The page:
We realise that the energy transition takes the efforts of all parts of society. There have been concerns that companies have been slower to react. However Gina-Marie Cheeseman writes on the Justmeans.com website that companies are increasingly showing their support. Having recently attended the eceee industrial efficiency conference in Berlin, EiD would certainly agree. What is your experience?
Big Companies are Taking Climate Change Very Seriously
Big companies are taking climate change very seriously. Before the December 2015 climate talks in Paris, 154 companies signed the pledge to demonstrate their support for action on climate change. The 154 companies have operations in all 50 states, employ almost 11 million people, represent over $4.2 trillion in annual revenue and have a combined market capitalization of over $7 trillion.
The possibility of a price on carbon is helping spur these companies to take action on climate change. Most companies have a positive perception of a mandatory carbon price. Seventy-five percent of the largest companies say they will either be better off with a mandatory carbon price or that it would not have much effect on their operations, according to a report by Ingersoll Rand and GreenBiz. Companies with revenues less than $10 billion show even greater (82 percent) support.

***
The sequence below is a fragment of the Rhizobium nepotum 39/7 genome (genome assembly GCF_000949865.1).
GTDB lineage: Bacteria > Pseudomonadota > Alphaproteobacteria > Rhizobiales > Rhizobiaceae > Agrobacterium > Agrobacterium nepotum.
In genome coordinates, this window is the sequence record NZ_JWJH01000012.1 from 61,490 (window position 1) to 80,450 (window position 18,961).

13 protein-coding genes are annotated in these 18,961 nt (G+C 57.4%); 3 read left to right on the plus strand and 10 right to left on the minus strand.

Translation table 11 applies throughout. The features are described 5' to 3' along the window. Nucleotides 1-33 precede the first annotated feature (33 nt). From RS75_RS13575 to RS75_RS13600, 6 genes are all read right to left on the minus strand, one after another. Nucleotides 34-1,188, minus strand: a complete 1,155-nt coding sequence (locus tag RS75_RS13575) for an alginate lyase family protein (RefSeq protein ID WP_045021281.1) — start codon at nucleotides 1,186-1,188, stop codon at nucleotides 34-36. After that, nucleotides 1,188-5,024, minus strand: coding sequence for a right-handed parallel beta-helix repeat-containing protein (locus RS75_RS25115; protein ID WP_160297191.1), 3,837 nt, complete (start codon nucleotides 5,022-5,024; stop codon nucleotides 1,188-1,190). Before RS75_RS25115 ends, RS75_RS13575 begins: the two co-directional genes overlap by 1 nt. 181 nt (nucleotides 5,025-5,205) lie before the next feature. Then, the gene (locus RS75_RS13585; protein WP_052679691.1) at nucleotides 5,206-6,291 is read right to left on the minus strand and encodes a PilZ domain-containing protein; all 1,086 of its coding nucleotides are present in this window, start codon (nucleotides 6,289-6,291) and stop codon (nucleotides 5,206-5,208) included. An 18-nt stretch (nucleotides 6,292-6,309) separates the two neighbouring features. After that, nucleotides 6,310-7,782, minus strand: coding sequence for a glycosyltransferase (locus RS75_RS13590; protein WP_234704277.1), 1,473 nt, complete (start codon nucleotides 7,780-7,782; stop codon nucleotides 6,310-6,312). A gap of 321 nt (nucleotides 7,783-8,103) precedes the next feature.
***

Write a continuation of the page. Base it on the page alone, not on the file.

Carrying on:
Although the possibility of a mandatory carbon price is driving companies to take climate change action, few have established an internal carbon fee. Only nine percent of the largest companies, four percent of large companies and three percent of small companies have established an internal carbon fee. There are several reasons why, according to the report. One main one: it’s too new of an idea. However, as mandatory carbon fees become more likely, companies will start looking at the steps they can take to be prepared. Another reason: energy efficiency is much more common and immediately cost effective.
Energy efficiency is an even greater driver of action on climate change. More companies have a strategy for meeting energy efficiency commitments than carbon or greenhouse gas (GHG) commitments. Most companies can achieve annual energy savings of two two 10 percent through energy efficiency, according to the U.S. Environmental Protection Agency (EPA) Energy Star program. Ninety-five percent of all companies that have set goals for carbon and GHG reductions have also set energy efficiency goals.
Renewable energy is another area where companies have made major commitments. Forty-five percent of the largest companies have set a public commitment to use renewable energy. Utilities are the sector with the most commitments (75 percent), with consumer goods following closely behind (71 percent). Energy efficiency plays a key role at companies with renewable energy goals. Ninety-eight percent of the largest companies that have set renewable energy goals also have energy efficiency goals. There is a similar trend with large companies and smaller companies.
Ingersoll Rand is a good example of a company taking climate change seriously. Not only did the company jointly sponsor the report, but it made climate change commitments at the 2014 United Nations Climate Summit. The company committed to a 35 percent reduction in its GHG footprint of its operations by 2020, a 50 percent reduction in the GHG refrigerant footprint of its products by 2020 and to adopt lower global warming potential alternatives across its portfolio by 2030. In addition, Ingersoll Rand committed to a $500 million investment in product related research and development over five years to fund long term reduction of GHG emissions.